One could loosely say this is a “how-to” book but it is more of an “existential” how-to: how to get yourself into a way of thinking about the world of working horses. Maybe we need to explain what a working horse is. A working horse is one, in harness, given to a specific task. So, in that context, the book illustrates the many ways Miller has worked with his equine partners over the years – helping them understand what he wants them to do, as both work together to create relationships that help achieve desired goals.

Farmer Pirates & Dancing Cows

Farmer Pirates & Dancing Cows

From humor-filled stories of a life of farming to incisive examinations of food safety, from magical moments of the re-enchantment of agriculture to the benches we would use for the sharpening of our tools, Farmer Pirates & Dancing Cows offers a full meal of thought and reflection.

Chicken Guano: Top-Notch Fertilizer

Whoever thought I’d be singing the praises of chicken poop? I am, and I’m not the only one. Chickens are walking nitrogen-rich manure bins.

Art of Working Horses Hunter Review

Art of Working Horses – A Review

by:
from issue:

Over 40 years Lynn Miller has written a whole library of valuable and indispensable books about the craft of working horses. He has helped beginners acquire the basics of harnessing and working around horses, and has led those further along to focus on the specific demands of plowing, mowing, haying and related subjects. But, in a fitting culmination, his latest book, The Art of Working Horses, raises its sights and openly ponders secrets at the heart of the work that may over time elevate it to an art.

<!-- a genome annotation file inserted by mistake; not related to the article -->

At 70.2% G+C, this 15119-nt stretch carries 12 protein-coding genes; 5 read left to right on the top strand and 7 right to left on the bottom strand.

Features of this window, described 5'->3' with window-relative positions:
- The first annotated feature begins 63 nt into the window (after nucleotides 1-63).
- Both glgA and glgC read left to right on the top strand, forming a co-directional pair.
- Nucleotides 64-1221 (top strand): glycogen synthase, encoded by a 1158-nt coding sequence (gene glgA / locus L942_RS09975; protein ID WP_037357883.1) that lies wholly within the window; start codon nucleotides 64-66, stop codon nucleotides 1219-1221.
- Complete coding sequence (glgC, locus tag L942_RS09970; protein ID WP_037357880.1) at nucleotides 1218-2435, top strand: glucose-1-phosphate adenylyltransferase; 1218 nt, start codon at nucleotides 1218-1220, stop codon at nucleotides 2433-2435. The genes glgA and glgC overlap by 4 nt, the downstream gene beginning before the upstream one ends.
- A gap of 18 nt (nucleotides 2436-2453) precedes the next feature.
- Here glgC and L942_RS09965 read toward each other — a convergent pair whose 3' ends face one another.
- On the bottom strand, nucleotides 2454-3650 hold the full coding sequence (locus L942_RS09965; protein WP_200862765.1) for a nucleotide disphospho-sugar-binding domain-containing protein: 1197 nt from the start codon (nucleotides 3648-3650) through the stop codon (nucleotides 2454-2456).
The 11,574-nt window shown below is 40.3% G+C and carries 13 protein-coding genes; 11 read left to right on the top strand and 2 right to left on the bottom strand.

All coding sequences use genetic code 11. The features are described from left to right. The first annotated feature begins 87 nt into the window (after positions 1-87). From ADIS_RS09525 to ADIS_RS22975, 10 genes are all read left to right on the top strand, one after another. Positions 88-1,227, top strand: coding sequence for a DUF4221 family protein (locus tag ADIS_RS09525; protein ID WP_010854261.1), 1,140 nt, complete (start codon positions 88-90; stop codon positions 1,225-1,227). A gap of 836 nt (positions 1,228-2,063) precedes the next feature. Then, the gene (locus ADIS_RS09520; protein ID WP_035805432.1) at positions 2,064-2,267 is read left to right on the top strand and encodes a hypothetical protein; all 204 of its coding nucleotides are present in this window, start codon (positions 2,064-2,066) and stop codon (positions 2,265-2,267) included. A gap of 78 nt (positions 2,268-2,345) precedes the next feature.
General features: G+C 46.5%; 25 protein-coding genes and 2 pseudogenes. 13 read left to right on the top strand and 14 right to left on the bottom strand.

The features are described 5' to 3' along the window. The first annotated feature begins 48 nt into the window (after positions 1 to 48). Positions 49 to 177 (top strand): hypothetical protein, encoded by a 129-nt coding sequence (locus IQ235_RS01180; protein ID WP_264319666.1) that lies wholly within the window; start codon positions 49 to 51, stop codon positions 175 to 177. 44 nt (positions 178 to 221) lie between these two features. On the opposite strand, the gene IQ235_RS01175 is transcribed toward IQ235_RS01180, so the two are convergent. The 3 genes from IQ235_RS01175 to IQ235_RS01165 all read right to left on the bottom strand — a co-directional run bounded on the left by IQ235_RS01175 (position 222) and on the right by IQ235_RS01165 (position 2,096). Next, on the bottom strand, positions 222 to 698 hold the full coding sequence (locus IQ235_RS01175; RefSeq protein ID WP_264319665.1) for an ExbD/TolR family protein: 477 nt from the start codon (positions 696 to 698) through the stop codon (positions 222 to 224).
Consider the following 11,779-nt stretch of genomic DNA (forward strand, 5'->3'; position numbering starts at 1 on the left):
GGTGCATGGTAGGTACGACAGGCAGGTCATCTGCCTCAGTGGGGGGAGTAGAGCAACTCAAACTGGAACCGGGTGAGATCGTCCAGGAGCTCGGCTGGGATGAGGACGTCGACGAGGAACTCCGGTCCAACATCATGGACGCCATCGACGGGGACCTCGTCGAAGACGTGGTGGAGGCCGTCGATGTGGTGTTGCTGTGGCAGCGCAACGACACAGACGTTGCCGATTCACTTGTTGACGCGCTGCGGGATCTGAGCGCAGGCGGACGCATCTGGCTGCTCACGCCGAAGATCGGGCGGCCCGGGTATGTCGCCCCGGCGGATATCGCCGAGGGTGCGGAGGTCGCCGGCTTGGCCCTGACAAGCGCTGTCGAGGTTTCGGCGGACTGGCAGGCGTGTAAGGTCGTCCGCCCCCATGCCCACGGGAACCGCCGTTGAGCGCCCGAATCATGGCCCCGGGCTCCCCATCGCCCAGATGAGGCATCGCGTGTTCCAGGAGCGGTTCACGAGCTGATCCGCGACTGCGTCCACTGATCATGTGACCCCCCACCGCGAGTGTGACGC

Haltering Foals - Training Workhorses Training Teamsters

Haltering Foals

Lynn Miller’s highly regarded book, “Training Workhorses / Training Teamsters,” is back in print! And that’s not even the most exciting news: The Second Edition is in FULL COLOR! Today’s article, “Haltering Foals,” is an excerpt from Chapter 8, “Imprinting and Training New Born Foals.”

Aboard the Planetary Spaceship

Aboard the Planetary Spaceship

SFJ Spring 2016 Preview: Edward O. Wilson’s new book, Half-Earth: Our Planet’s Fight for Life, offers a plan for the problem of species extinction: the dominant species, man, must hold itself back, must relinquish half the earth’s surface to those endangered. It is a challenging and on the face of it improbable thought, expressed in a terse style. But his phrases are packed because the hour is late.

Art of Working Horses

Lynn Miller’s New Book: Art of Working Horses

Art of Working Horses, by Lynn R. Miller, follows on the heels of his other eight Work Horse Library titles. This book tells the inside story of how people today find success working horses and mules in harness, whether it be on farm fields, in the woods, or on the road. Over 500 photos and illustrations accompany an anecdote-rich text which makes a case for the future of true horsepower.

Small Farmer's Journal

Small Farmer's Journal
PO Box 1627
Sisters, Oregon 97759
800-876-2893
541-549-2064
agrarian@smallfarmersjournal.com
Mon - Thu, 8am - 4pm PDT